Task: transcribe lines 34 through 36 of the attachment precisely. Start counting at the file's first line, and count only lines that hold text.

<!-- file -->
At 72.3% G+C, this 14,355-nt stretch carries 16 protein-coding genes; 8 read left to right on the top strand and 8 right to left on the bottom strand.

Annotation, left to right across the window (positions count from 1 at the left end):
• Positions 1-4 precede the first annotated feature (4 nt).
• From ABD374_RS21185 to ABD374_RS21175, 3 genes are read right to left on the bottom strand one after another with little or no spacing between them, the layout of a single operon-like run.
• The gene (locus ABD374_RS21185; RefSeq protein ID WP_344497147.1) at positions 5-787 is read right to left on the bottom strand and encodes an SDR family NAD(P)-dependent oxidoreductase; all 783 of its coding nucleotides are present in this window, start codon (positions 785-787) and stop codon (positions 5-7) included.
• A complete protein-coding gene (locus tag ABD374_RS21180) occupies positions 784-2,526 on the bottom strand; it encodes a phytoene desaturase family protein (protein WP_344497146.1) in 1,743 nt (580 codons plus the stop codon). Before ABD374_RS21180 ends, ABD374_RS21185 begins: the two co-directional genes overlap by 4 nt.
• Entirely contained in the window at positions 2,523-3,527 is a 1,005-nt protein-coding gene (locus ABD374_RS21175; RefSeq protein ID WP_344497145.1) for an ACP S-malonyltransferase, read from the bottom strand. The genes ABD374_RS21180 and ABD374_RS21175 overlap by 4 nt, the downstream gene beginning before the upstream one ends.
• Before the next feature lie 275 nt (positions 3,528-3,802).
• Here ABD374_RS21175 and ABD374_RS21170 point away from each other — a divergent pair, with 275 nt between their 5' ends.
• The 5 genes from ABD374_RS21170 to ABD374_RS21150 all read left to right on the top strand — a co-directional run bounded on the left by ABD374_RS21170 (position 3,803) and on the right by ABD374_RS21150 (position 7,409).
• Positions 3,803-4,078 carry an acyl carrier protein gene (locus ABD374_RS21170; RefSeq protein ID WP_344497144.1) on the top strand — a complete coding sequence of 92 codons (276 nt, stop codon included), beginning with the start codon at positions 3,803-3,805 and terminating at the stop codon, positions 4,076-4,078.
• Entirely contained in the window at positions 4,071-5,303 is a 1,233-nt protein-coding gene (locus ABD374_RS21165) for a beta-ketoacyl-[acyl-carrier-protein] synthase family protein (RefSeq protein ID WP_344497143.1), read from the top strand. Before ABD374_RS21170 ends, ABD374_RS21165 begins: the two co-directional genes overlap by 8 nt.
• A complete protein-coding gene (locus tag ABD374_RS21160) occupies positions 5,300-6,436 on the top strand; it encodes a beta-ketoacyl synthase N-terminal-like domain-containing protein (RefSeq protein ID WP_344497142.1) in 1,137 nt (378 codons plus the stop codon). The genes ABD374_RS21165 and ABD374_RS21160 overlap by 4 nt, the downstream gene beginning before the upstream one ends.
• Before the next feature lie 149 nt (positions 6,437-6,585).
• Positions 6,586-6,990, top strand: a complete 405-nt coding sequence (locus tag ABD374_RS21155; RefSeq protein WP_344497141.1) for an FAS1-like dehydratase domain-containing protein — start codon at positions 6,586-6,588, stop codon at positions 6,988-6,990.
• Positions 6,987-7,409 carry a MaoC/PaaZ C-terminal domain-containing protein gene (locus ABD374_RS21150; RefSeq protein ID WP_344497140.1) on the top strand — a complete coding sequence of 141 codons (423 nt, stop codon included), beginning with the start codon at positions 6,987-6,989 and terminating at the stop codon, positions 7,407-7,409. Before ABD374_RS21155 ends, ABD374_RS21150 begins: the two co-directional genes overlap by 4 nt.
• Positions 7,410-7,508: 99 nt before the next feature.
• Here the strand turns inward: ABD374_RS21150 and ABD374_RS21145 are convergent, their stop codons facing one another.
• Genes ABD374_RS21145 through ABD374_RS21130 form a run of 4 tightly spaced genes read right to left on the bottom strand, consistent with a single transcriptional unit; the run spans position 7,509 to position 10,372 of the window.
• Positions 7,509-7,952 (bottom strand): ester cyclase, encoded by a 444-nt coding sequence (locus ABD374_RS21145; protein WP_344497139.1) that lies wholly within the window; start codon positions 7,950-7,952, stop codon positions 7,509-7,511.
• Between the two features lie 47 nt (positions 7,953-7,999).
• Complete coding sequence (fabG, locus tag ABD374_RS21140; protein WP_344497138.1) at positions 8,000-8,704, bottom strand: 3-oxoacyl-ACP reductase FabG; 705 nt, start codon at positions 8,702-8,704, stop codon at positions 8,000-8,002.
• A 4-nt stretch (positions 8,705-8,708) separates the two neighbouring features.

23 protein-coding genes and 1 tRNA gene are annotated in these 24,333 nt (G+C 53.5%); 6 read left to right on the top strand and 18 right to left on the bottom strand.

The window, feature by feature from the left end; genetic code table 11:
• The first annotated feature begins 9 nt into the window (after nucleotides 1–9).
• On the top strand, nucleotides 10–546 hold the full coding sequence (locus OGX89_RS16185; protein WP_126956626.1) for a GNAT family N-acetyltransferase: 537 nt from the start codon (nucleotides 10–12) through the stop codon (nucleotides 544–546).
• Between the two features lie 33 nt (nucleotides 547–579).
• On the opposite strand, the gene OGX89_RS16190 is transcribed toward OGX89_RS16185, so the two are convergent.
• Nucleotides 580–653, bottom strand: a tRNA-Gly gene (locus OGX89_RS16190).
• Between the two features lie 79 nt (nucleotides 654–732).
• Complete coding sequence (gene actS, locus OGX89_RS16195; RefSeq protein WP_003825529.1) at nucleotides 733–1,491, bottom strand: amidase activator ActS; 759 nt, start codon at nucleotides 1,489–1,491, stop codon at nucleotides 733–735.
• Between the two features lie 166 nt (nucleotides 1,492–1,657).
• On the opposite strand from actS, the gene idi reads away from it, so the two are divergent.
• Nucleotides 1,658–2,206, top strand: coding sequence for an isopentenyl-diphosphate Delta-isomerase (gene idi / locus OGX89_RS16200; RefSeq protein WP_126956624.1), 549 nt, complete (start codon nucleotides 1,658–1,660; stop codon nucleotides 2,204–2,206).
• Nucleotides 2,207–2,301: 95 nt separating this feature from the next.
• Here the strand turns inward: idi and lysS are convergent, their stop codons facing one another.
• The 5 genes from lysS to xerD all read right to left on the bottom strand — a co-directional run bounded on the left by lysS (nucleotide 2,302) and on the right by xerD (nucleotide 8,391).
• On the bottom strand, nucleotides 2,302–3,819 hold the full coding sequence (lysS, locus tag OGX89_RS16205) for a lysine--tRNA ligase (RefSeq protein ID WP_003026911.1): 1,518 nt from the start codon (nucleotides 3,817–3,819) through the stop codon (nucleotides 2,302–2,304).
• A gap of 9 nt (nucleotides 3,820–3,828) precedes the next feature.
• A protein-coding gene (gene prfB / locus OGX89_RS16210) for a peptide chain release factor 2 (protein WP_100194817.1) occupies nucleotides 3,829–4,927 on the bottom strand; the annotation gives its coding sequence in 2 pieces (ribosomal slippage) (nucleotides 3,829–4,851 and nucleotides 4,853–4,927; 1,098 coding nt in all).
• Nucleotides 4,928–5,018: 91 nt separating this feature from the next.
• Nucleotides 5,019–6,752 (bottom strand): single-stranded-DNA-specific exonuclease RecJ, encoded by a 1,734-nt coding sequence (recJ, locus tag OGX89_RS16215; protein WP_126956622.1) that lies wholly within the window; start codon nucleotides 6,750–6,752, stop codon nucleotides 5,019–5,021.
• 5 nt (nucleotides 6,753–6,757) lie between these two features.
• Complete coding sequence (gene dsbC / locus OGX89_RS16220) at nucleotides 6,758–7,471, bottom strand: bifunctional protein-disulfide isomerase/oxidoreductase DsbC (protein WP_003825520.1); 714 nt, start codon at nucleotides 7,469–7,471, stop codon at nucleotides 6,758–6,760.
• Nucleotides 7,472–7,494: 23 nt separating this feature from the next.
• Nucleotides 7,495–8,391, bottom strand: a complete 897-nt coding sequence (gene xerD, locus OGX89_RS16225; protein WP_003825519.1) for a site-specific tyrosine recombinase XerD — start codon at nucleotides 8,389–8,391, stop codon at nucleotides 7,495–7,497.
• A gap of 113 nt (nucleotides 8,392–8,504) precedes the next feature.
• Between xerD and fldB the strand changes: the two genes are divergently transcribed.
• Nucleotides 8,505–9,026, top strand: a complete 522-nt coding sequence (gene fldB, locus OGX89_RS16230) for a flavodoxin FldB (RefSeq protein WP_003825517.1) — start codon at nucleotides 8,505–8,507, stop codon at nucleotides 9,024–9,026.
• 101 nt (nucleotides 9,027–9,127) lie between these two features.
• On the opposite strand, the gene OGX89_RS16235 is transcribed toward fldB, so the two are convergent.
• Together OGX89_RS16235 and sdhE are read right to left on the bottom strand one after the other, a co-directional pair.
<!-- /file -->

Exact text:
• On the opposite strand from actS, the gene idi reads away from it, so the two are divergent.
• Nucleotides 1,658–2,206, top strand: coding sequence for an isopentenyl-diphosphate Delta-isomerase (gene idi / locus OGX89_RS16200; RefSeq protein WP_126956624.1), 549 nt, complete (start codon nucleotides 1,658–1,660; stop codon nucleotides 2,204–2,206).
• Nucleotides 2,207–2,301: 95 nt separating this feature from the next.